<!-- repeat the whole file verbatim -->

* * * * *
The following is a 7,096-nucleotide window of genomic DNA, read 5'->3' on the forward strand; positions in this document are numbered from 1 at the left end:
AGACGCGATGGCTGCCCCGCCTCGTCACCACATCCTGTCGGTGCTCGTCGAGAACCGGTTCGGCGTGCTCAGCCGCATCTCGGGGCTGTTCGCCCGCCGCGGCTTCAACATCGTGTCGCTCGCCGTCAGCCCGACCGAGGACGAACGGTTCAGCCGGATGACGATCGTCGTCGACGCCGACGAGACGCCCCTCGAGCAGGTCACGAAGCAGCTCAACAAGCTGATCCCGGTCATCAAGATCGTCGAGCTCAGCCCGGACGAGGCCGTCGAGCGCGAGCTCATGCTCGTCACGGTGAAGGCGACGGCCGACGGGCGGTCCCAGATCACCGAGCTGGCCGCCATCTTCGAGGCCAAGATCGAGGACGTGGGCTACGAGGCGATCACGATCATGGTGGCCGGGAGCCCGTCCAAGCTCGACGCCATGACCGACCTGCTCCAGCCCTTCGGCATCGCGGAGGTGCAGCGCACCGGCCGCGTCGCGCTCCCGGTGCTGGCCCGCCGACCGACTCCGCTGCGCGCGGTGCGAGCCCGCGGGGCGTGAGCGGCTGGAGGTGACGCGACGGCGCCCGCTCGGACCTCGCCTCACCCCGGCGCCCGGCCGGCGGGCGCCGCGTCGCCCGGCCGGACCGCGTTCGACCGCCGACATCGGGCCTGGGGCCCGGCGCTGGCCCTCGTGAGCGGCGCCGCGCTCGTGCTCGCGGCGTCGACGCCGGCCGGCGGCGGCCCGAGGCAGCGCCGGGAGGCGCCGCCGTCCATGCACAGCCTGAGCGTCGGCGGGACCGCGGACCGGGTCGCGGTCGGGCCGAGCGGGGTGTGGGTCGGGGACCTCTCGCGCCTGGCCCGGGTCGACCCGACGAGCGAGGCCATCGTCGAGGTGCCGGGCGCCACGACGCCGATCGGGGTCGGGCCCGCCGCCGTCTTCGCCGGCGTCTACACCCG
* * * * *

The following is a 7,096-nucleotide window of genomic DNA, read 5'->3' on the forward strand; positions in this document are numbered from 1 at the left end:
AGACGCGATGGCTGCCCCGCCTCGTCACCACATCCTGTCGGTGCTCGTCGAGAACCGGTTCGGCGTGCTCAGCCGCATCTCGGGGCTGTTCGCCCGCCGCGGCTTCAACATCGTGTCGCTCGCCGTCAGCCCGACCGAGGACGAACGGTTCAGCCGGATGACGATCGTCGTCGACGCCGACGAGACGCCCCTCGAGCAGGTCACGAAGCAGCTCAACAAGCTGATCCCGGTCATCAAGATCGTCGAGCTCAGCCCGGACGAGGCCGTCGAGCGCGAGCTCATGCTCGTCACGGTGAAGGCGACGGCCGACGGGCGGTCCCAGATCACCGAGCTGGCCGCCATCTTCGAGGCCAAGATCGAGGACGTGGGCTACGAGGCGATCACGATCATGGTGGCCGGGAGCCCGTCCAAGCTCGACGCCATGACCGACCTGCTCCAGCCCTTCGGCATCGCGGAGGTGCAGCGCACCGGCCGCGTCGCGCTCCCGGTGCTGGCCCGCCGACCGACTCCGCTGCGCGCGGTGCGAGCCCGCGGGGCGTGAGCGGCTGGAGGTGACGCGACGGCGCCCGCTCGGACCTCGCCTCACCCCGGCGCCCGGCCGGCGGGCGCCGCGTCGCCCGGCCGGACCGCGTTCGACCGCCGACATCGGGCCTGGGGCCCGGCGCTGGCCCTCGTGAGCGGCGCCGCGCTCGTGCTCGCGGCGTCGACGCCGGCCGGCGGCGGCCCGAGGCAGCGCCGGGAGGCGCCGCCGTCCATGCACAGCCTGAGCGTCGGCGGGACCGCGGACCGGGTCGCGGTCGGGCCGAGCGGGGTGTGGGTCGGGGACCTCTCGCGCCTGGCCCGGGTCGACCCGACGAGCGAGGCCATCGTCGAGGTGCCGGGCGCCACGACGCCGATCGGGGTCGGGCCCGCCGCCGTCTTCGCCGGCGTCTACACCCG